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Free Book Report - Candide - Voltaire

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Free Book Report - Candide - Voltaire

Candide, by Voltaire



Voltaire's Candide is a novel which contains conceptual ideas and at the
same time is also exaggerated. Voltaire offers sad themes disguised by
jokes and witticism, and the story itself presents a distinctive outlook
on life. The crucial contrast in the story deals with irrational ideas
as taught to Candide about being optimistic, versus reality as viewed by
the rest of the world.
The main theme which is presented throughout the novel is optimism.
Out of every unfortunate situation in the story, Candide, the main
character, has been advised by his philosopher-teacher that everything
in the world happens for the better, because "Private misfortunes
contribute to the general good, so that the more private misfortunes
there are, the more we find that all is well" (Voltaire, p. 31).
Pangloss, the philosopher, tries to defend his theories by determining
the positive from the negative situations and by showing that
misfortunes bring some privileges. As Candide grows up, whenever
something unfortunate happens, Pangloss would turn the situation around,
bringing out the good in it. Candide learns that optimism is "The
passion for maintaining that all is right when all goes wrong "
(Voltaire, p.86).
According to Rene Pomeau, "Voltaire-Candide...have made him [Candide]
acquainted with the bad and the good side of human existence. The moral
of Candide is born out of its style; it is the art of extracting
happiness from the desolate hopping-about of the human insect" (Adams;
Pomeau p.137). Pomeau explains that Candide shows both sides of
humanity; how both great and terrible events are standard in a human
life. Also according to Pomeau, the whole point of the story is to
debate between good and bad; for example, as Candide becomes more
independent, he starts to doubt that only good comes out of life.
Pangloss is a very hopeful character in the story because he refuses to
accept bad. He is also somewhat naive and believes that he could make
the world a better place by spreading his theories on optimism. When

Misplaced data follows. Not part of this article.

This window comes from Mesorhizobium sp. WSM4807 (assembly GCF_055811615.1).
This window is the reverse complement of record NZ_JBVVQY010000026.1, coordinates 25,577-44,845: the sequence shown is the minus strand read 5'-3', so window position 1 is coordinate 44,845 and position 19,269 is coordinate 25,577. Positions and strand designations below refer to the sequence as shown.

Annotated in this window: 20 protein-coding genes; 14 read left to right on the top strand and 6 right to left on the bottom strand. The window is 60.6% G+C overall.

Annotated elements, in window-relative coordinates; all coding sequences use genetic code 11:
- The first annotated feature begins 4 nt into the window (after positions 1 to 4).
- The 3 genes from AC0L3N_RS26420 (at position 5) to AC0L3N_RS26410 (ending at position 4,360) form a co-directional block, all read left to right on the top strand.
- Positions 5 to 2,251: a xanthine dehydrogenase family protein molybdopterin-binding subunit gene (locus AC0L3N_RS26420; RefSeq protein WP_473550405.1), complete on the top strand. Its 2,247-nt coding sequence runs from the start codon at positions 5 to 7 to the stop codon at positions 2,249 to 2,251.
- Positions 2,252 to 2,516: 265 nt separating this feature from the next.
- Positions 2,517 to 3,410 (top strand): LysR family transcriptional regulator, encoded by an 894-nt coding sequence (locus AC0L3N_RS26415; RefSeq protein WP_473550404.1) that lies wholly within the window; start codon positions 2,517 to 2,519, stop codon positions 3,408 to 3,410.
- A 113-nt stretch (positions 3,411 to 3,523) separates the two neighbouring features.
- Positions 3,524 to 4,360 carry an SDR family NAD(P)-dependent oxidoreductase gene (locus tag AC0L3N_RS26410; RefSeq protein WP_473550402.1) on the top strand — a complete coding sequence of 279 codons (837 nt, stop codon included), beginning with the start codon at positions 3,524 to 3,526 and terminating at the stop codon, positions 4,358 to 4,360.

Candide had met up with Pangloss after a long period of time, Pangloss
said that he was almost hanged, then dissected, then beaten. Candide
asked the philosopher if he still thought that everything was for the
better, and Pangloss replied that he still held his original views. No
matter how little Pangloss believed in the fact that somehow everything
would turn out well, he still maintained his original views. Voltaire
exaggerates his point on optimism; there is nobody in reality who is
positive about everything all the time, especially about something so
horrible. One could conclude that Pangloss is an irrational and inane
figure, and Voltaire tries to expose how incomprehensible his beliefs
are which do not measure up to reality.
According to Linguet, "Candide offers us the saddest of themes
disguised under the merriest of jokes" (Adams; Wade p. 144). It seems
as if Candide was written as a comedy; not because of humor, but because
every time something bad occurs, a quick turn of events happens which
bring everything back to normal. One moment Candide murders the brother
of the woman he loves, the next moment he travels to a land where he
sees women mating with monkeys. In instances like these, it doesn't
seem like Voltaire is serious about tragic events.
During the course of Candide's journey, an earthquake strikes,
murdering thirty thousand men, women, and children. In reality, this is
a horrible predicament to be involved with. In Pangloss' world, " It is
impossible for things not to be where they are, because everything is
for the best" (Voltaire, p. 35), meaning that the earthquake was
necessary in the course of nature, and so there was definitely a
rationale for the situation.
To show contrast in the story, Voltaire introduces a character whose
beliefs are completely opposite than the beliefs of Pangloss. This
character is Martin, a friend and advisor of Candide who he meets on his
journey. Martin is also a scholar, and a spokesman for pessimism.
Martin continuously tries to prove to Candide that there is little
virtue, morality, and happiness in the world. When a cheerful couple
are seen walking and singing, Candide tells Martin "At least you must
admit that these people are happy. Until now, I have not found in the
whole inhabited earth...anything but miserable people. But this girl